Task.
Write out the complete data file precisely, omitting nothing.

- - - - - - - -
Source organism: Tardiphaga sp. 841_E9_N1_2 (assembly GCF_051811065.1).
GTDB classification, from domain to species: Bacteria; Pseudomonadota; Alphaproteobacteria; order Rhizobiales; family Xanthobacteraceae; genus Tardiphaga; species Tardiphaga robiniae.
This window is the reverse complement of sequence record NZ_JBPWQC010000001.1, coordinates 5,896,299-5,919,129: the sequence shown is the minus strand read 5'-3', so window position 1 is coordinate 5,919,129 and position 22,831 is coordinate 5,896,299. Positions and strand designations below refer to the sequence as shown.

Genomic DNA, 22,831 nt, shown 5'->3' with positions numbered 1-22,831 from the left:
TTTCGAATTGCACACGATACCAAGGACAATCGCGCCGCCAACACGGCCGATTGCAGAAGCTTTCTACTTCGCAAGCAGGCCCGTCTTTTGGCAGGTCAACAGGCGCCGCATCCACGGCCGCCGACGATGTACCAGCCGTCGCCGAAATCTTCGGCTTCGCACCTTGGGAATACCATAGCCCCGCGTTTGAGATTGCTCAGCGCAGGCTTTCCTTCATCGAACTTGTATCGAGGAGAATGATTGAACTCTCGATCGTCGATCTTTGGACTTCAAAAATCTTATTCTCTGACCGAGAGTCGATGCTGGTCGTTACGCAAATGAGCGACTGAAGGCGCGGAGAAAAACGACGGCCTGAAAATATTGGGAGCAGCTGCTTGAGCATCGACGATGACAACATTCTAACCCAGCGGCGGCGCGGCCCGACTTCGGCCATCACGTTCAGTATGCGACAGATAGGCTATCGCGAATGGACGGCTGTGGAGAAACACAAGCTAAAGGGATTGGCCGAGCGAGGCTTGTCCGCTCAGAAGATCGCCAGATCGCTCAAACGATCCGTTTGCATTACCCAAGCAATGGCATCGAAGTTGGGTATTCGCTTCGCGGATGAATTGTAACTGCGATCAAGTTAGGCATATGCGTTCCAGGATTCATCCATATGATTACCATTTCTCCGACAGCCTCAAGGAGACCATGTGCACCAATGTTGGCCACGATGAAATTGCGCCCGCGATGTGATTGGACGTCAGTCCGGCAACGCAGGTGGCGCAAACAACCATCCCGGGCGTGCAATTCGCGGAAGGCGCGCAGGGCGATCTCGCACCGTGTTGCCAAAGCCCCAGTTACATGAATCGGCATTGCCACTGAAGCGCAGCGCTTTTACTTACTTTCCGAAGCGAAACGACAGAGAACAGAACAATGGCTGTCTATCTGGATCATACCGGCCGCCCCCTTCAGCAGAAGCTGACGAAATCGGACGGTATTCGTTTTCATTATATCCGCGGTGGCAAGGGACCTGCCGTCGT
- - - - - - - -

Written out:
Source organism: Tardiphaga sp. 841_E9_N1_2 (assembly GCF_051811065.1).
GTDB classification, from domain to species: Bacteria; Pseudomonadota; Alphaproteobacteria; order Rhizobiales; family Xanthobacteraceae; genus Tardiphaga; species Tardiphaga robiniae.
This window is the reverse complement of sequence record NZ_JBPWQC010000001.1, coordinates 5,896,299-5,919,129: the sequence shown is the minus strand read 5'-3', so window position 1 is coordinate 5,919,129 and position 22,831 is coordinate 5,896,299. Positions and strand designations below refer to the sequence as shown.

Genomic DNA, 22,831 nt, shown 5'->3' with positions numbered 1-22,831 from the left:
TTTCGAATTGCACACGATACCAAGGACAATCGCGCCGCCAACACGGCCGATTGCAGAAGCTTTCTACTTCGCAAGCAGGCCCGTCTTTTGGCAGGTCAACAGGCGCCGCATCCACGGCCGCCGACGATGTACCAGCCGTCGCCGAAATCTTCGGCTTCGCACCTTGGGAATACCATAGCCCCGCGTTTGAGATTGCTCAGCGCAGGCTTTCCTTCATCGAACTTGTATCGAGGAGAATGATTGAACTCTCGATCGTCGATCTTTGGACTTCAAAAATCTTATTCTCTGACCGAGAGTCGATGCTGGTCGTTACGCAAATGAGCGACTGAAGGCGCGGAGAAAAACGACGGCCTGAAAATATTGGGAGCAGCTGCTTGAGCATCGACGATGACAACATTCTAACCCAGCGGCGGCGCGGCCCGACTTCGGCCATCACGTTCAGTATGCGACAGATAGGCTATCGCGAATGGACGGCTGTGGAGAAACACAAGCTAAAGGGATTGGCCGAGCGAGGCTTGTCCGCTCAGAAGATCGCCAGATCGCTCAAACGATCCGTTTGCATTACCCAAGCAATGGCATCGAAGTTGGGTATTCGCTTCGCGGATGAATTGTAACTGCGATCAAGTTAGGCATATGCGTTCCAGGATTCATCCATATGATTACCATTTCTCCGACAGCCTCAAGGAGACCATGTGCACCAATGTTGGCCACGATGAAATTGCGCCCGCGATGTGATTGGACGTCAGTCCGGCAACGCAGGTGGCGCAAACAACCATCCCGGGCGTGCAATTCGCGGAAGGCGCGCAGGGCGATCTCGCACCGTGTTGCCAAAGCCCCAGTTACATGAATCGGCATTGCCACTGAAGCGCAGCGCTTTTACTTACTTTCCGAAGCGAAACGACAGAGAACAGAACAATGGCTGTCTATCTGGATCATACCGGCCGCCCCCTTCAGCAGAAGCTGACGAAATCGGACGGTATTCGTTTTCATTATATCCGCGGTGGCAAGGGACCTGCCGTCGT